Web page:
But the Gold Coast stretches a lot further than that — 52 kilometres, in fact. South of Surfers, more blissful beaches like Burleigh Heads and Coolangatta are blessed with more than 300 days of sunshine a year. Inland, the jungly Gold Coast hinterland is protected by the Tamborine, Springbrook and Lamington National Parks. And the Goldie is also home to Australia’s premier theme parks — Dreamworld, Wet ’n’ Wild, Warner Bros. Movie World and the like. Surfers Paradise might get old after a couple of nights, but you could spend a lot longer relaxing in a calmer corner of the coast.
How many days: 2-3Compare all hostels on the Gold Coast
9. Byron Bay
Only an hour over the Queensland-NSW border, Byron is quintessential East Coast Australia. Miles of beaches. Lush national parks. Pubs and cafes galore. No wonder there’s so many backpackers. Make loads of time in your itinerary for Byron Bay— it’s one of those places that sucks you in like quick sand, where the receptionist checking you in at the hostel arrived two years ago in a camper van and never left. The brand new Byron Bay YHA captures the vibe this town is famous for, with leafy gardens and kaleidoscopic murals surrounding a stylish pool area.
Cape Byron lighthouse marks the most easterly point on mainland Australia, casting a shadow over the bongo drum players, sun-bakers, yoga instructors and learning-to-surfers gathered on the sand below. Graffiti-caked streets house specialty coffee shops, craft breweries, artisanal bakers, cocktail joints, quirky art galleries, new-age eateries and everything else hippies and hipsters drool over. Oh, and Chris Hemsworth lives here, so you might spot Thor just chilling at the beach.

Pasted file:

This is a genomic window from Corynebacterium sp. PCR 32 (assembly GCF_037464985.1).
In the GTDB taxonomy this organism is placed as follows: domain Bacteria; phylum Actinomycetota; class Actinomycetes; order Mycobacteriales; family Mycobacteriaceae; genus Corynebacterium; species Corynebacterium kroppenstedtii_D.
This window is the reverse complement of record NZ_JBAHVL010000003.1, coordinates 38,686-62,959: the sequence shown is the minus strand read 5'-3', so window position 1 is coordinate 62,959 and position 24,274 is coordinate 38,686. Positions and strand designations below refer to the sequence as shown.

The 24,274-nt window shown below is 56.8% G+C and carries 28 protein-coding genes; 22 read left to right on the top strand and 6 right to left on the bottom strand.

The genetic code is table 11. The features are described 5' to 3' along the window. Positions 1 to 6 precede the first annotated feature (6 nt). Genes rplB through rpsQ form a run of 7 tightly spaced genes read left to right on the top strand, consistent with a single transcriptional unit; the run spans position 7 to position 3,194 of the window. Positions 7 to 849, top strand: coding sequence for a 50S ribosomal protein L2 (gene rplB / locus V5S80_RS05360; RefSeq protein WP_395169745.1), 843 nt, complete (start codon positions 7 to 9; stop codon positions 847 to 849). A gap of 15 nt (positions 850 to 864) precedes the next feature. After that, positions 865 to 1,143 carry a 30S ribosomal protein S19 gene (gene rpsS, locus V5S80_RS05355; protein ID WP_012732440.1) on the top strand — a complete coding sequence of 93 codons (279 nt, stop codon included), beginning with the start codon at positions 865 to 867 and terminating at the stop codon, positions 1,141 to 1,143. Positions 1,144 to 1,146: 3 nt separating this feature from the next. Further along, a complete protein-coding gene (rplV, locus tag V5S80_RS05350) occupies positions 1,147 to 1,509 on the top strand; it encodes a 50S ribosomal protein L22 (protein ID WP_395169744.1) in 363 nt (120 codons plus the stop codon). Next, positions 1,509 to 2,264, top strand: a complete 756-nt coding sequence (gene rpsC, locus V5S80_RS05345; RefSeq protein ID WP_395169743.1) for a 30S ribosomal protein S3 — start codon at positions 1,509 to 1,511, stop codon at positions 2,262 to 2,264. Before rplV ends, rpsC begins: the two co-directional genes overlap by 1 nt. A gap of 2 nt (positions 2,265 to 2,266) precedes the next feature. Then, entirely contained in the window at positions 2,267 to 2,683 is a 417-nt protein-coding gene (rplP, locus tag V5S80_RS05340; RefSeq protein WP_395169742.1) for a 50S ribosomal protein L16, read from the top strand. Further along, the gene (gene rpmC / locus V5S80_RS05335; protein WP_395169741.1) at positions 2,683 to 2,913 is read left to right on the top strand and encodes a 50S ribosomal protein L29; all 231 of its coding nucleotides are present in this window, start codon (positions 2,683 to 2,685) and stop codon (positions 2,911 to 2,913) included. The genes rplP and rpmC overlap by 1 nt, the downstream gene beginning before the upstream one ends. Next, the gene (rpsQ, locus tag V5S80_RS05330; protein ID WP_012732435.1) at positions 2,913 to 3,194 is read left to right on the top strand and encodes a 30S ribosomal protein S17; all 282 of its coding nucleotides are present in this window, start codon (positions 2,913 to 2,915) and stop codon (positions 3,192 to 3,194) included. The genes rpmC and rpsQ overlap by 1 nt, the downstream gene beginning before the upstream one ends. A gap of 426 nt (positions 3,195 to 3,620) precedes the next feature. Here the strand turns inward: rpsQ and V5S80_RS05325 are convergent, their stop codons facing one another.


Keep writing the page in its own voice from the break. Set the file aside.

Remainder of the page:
Byron Bay used to be a sleepy beach town, but it’s boomed with beach-loving backpackers, Sydney escapees and Hollywood A-listers in recent years. Ninety minutes down the coast, Yamba feels like Byron 20 years ago — join Shane’s legendary ten-buck tour from Yamba YHA to hear about all the best bits.
And in the Byron Bay hinterland you’ll find Nimbin — a town that whiffs like the inside of an Amsterdam coffee shop. This ‘alternative lifestyle’ capital (read: heaps of Bob Marley, heaps of dream catchers, and heaps of pot) contains an otherworldly YHA where you can sleep in a yurt overlooking the misty valleys of the Northern Rivers region.